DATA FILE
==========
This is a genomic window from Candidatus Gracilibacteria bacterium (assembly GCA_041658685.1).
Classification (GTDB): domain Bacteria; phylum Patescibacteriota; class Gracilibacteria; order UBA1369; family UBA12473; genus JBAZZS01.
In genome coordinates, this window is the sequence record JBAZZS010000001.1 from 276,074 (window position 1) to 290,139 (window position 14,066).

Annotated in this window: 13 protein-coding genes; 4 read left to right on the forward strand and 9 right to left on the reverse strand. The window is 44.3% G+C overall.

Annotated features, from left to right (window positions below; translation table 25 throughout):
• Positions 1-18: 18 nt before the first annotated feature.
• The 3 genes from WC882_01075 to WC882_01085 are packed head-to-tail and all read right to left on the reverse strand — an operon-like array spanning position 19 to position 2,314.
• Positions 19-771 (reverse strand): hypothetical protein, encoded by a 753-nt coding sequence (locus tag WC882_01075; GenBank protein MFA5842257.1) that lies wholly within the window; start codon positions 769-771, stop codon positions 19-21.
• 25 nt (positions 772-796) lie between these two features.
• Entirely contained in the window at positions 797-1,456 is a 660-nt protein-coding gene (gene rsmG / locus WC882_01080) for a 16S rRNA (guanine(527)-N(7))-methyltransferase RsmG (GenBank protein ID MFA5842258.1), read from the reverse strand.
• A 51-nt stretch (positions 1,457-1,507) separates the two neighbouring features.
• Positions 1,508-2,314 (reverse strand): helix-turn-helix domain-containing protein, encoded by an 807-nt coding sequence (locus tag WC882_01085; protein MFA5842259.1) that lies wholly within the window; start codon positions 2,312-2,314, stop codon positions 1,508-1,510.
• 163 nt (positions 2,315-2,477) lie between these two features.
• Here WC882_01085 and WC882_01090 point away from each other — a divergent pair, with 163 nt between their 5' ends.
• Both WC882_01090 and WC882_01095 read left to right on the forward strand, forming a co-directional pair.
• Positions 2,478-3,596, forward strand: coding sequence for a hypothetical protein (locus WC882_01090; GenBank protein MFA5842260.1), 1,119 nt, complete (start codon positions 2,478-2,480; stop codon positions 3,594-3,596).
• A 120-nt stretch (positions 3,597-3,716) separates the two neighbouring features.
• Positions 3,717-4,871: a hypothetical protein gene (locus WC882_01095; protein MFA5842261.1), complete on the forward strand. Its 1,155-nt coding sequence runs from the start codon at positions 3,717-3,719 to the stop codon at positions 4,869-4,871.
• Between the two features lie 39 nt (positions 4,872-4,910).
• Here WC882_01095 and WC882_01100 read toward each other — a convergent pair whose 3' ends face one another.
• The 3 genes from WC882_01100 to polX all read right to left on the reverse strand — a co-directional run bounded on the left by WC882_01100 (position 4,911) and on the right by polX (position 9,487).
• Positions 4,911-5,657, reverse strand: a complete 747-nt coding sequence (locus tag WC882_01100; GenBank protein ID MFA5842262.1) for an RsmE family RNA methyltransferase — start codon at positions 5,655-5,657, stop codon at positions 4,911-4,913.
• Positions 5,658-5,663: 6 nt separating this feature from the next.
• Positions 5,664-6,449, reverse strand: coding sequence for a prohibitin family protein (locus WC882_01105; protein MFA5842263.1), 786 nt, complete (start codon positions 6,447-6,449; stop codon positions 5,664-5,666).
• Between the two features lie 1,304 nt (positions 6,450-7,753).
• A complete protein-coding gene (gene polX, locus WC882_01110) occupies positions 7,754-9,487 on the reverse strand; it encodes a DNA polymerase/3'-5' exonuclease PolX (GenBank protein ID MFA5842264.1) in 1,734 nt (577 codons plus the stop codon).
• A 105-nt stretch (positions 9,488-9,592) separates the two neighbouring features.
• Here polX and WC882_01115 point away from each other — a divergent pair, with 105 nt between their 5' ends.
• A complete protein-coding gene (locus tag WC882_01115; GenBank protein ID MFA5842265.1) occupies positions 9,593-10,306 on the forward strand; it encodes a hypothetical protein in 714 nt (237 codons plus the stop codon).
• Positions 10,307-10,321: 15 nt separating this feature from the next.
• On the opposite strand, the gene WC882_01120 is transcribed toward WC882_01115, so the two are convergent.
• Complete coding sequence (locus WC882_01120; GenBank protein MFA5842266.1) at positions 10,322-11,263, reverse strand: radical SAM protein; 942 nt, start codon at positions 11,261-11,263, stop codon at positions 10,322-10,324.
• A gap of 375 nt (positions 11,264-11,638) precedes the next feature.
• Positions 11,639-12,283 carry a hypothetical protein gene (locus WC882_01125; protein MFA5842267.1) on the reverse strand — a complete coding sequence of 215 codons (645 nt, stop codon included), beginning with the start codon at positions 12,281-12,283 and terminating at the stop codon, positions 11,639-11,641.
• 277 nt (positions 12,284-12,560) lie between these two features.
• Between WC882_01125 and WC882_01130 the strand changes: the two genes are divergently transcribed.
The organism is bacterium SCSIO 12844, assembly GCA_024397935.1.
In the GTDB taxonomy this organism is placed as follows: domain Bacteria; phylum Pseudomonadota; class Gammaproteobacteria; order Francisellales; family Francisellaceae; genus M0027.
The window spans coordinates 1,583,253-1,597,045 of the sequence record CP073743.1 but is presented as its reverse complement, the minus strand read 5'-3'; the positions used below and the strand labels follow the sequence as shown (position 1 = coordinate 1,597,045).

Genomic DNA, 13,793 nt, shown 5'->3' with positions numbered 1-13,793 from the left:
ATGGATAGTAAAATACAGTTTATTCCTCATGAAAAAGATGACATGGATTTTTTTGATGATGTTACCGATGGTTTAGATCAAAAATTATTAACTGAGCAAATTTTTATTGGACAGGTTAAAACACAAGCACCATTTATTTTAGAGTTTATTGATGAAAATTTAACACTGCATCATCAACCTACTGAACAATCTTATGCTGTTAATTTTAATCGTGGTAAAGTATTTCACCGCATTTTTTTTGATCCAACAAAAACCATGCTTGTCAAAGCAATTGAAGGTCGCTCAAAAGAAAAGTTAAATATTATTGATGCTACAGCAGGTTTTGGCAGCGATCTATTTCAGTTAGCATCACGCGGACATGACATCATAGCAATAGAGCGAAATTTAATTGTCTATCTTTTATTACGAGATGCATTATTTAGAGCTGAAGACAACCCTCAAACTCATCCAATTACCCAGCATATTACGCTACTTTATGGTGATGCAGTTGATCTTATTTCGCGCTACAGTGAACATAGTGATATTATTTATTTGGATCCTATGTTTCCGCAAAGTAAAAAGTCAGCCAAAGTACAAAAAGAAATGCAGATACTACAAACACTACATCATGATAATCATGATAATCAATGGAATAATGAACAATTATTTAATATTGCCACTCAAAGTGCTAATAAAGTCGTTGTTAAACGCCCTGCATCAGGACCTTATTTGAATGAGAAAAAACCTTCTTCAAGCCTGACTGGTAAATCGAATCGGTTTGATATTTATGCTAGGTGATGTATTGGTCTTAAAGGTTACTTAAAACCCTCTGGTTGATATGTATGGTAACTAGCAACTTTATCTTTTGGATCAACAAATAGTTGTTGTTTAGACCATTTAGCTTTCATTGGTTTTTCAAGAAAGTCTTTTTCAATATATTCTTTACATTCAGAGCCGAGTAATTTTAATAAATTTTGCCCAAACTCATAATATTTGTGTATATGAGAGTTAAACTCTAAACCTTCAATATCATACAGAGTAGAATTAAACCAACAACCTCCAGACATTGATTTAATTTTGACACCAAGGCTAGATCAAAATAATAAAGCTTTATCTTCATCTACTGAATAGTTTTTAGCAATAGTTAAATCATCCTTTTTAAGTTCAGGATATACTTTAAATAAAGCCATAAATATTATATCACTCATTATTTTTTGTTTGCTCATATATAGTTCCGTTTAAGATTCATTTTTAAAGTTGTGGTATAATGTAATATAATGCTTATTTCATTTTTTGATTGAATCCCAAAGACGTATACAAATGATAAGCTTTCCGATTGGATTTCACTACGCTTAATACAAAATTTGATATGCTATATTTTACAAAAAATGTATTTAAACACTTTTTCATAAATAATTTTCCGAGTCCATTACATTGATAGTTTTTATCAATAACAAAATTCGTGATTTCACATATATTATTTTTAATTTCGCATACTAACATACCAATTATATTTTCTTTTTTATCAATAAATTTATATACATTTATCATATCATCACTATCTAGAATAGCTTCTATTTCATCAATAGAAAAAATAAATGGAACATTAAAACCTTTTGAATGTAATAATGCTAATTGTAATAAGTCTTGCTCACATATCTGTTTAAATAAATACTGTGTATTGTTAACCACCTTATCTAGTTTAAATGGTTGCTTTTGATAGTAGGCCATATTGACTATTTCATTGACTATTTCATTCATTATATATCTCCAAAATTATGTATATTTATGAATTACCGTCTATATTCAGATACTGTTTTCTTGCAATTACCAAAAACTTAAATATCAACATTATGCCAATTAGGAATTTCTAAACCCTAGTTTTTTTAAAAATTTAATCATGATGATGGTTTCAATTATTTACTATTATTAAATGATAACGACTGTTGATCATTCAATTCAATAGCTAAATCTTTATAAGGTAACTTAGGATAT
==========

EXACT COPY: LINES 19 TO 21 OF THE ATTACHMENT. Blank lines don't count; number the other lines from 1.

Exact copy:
• Between the two features lie 39 nt (positions 4,872-4,910).
• Here WC882_01095 and WC882_01100 read toward each other — a convergent pair whose 3' ends face one another.
• The 3 genes from WC882_01100 to polX all read right to left on the reverse strand — a co-directional run bounded on the left by WC882_01100 (position 4,911) and on the right by polX (position 9,487).